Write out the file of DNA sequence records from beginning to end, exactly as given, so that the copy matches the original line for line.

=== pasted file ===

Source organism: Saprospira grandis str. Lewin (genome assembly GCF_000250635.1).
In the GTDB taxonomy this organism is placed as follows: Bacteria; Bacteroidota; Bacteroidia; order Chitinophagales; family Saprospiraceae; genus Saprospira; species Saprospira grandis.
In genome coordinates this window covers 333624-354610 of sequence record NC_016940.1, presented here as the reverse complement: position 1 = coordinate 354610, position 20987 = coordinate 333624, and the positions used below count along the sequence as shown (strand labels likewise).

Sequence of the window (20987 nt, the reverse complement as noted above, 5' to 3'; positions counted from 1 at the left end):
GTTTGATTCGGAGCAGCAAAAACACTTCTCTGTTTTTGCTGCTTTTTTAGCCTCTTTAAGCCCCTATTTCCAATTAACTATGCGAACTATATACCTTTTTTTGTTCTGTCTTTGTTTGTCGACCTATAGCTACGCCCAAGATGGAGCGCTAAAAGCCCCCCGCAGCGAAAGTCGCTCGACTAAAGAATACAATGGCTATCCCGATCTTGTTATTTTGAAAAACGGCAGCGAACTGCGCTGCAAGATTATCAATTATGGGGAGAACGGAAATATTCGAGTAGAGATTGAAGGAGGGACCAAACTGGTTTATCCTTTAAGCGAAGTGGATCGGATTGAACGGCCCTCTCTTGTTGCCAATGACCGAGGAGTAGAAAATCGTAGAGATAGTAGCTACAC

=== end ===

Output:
Source organism: Saprospira grandis str. Lewin (genome assembly GCF_000250635.1).
In the GTDB taxonomy this organism is placed as follows: Bacteria; Bacteroidota; Bacteroidia; order Chitinophagales; family Saprospiraceae; genus Saprospira; species Saprospira grandis.
In genome coordinates this window covers 333624-354610 of sequence record NC_016940.1, presented here as the reverse complement: position 1 = coordinate 354610, position 20987 = coordinate 333624, and the positions used below count along the sequence as shown (strand labels likewise).

Sequence of the window (20987 nt, the reverse complement as noted above, 5' to 3'; positions counted from 1 at the left end):
GTTTGATTCGGAGCAGCAAAAACACTTCTCTGTTTTTGCTGCTTTTTTAGCCTCTTTAAGCCCCTATTTCCAATTAACTATGCGAACTATATACCTTTTTTTGTTCTGTCTTTGTTTGTCGACCTATAGCTACGCCCAAGATGGAGCGCTAAAAGCCCCCCGCAGCGAAAGTCGCTCGACTAAAGAATACAATGGCTATCCCGATCTTGTTATTTTGAAAAACGGCAGCGAACTGCGCTGCAAGATTATCAATTATGGGGAGAACGGAAATATTCGAGTAGAGATTGAAGGAGGGACCAAACTGGTTTATCCTTTAAGCGAAGTGGATCGGATTGAACGGCCCTCTCTTGTTGCCAATGACCGAGGAGTAGAAAATCGTAGAGATAGTAGCTACAC